As of 31 March 2020[update], the number of refugees from Somalia registered with the UNHCR was 763,933. This is down from a peak of almost 990,000 in June 2013. The majority of these individuals were registered in Kenya (256,408), Yemen (253,755) and Ethiopia (198,670). According to USAID, many of the displaced persons in these adjacent territories are Bantus and other minorities.
About two thirds of all Somalis who live outside Somalia live in neighbouring countries Kenya, Ethiopia, Djibouti and Yemen. Kenya hosted more than 313 000 in April 2017. About 255 000 were registered as refugees in Ethiopia.
Besides their traditional areas of inhabitation in Greater Somalia (the former Italian Somaliland, British Somaliland, French Somaliland, the Ogaden, and the Northern Frontier District), a Somali community mainly consisting of businesspeople, academics and students also exists in Egypt.
In addition, there is an historical Somali community in the general Sudan area. Primarily concentrated in the north and Khartoum, the expatriate community mainly consists of students as well as some businesspeople. More recently, Somali entrepreneurs have also established themselves in South Africa, where they provide most of the retail trade in informal settlements around the Western Cape province.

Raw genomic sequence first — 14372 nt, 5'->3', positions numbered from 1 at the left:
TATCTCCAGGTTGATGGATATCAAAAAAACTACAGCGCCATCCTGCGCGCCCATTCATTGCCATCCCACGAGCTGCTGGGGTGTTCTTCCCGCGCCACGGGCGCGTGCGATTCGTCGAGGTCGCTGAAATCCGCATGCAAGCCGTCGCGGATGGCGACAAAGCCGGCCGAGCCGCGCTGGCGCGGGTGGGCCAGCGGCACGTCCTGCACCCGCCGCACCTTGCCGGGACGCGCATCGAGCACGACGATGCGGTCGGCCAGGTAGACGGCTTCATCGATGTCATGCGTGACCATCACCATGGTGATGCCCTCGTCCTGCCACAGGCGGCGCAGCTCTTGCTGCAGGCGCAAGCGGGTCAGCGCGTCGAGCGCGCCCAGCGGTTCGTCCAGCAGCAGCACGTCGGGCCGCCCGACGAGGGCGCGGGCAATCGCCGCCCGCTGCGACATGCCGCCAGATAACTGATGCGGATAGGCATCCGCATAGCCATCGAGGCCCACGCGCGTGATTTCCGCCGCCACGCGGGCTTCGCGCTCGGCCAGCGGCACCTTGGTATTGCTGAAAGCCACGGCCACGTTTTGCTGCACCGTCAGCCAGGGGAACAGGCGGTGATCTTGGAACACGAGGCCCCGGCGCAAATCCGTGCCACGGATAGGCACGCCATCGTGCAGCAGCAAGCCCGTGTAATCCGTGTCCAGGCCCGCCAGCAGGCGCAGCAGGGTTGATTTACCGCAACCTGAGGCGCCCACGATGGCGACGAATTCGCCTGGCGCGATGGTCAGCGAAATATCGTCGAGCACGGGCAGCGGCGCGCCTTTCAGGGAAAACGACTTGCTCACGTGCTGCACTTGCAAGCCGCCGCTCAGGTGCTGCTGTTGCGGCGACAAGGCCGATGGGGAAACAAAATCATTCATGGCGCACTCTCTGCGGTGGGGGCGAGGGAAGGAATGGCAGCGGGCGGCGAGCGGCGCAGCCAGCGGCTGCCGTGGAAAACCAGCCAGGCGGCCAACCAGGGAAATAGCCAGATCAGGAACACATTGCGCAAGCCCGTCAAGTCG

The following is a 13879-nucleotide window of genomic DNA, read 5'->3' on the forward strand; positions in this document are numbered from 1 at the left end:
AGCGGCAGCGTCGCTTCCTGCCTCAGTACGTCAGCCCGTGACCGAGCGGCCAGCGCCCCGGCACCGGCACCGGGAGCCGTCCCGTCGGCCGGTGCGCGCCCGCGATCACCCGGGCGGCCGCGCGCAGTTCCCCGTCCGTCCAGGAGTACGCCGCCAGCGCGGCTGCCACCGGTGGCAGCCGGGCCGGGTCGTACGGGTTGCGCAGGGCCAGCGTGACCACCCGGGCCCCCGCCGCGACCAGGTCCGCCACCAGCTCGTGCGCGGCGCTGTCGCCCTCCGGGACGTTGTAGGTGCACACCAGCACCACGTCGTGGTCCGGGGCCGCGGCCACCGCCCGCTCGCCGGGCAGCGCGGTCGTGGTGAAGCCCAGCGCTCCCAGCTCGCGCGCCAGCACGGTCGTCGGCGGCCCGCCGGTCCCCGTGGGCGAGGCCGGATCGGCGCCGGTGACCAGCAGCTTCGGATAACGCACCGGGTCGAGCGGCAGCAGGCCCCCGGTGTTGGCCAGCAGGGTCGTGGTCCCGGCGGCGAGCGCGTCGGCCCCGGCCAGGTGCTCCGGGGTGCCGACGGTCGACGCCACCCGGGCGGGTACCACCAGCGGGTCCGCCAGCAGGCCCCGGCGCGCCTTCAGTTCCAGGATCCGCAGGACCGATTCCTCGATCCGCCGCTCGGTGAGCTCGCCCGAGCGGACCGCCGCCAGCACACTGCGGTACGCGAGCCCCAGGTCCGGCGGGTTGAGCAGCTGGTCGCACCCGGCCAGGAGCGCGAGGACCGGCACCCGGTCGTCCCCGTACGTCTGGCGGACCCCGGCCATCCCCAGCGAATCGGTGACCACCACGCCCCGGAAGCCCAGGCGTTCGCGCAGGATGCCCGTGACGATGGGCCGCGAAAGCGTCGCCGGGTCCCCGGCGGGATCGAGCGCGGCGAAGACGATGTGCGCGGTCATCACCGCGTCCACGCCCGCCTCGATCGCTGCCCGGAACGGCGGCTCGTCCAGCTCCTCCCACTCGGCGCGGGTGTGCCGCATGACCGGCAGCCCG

While the distribution of Somalis per country in Europe is difficult to measure since the Somali expatriate community on the continent has grown so quickly in recent years, there are significant Somali communities in the United Kingdom: 108,000 (2018); Sweden: 66,369 (2016); Norway: 43,196 (2016); the Netherlands: 39,465 (2016); Germany: 38,675 (2016); Denmark: 21,050 (2016); and Finland: 20,007 (2017).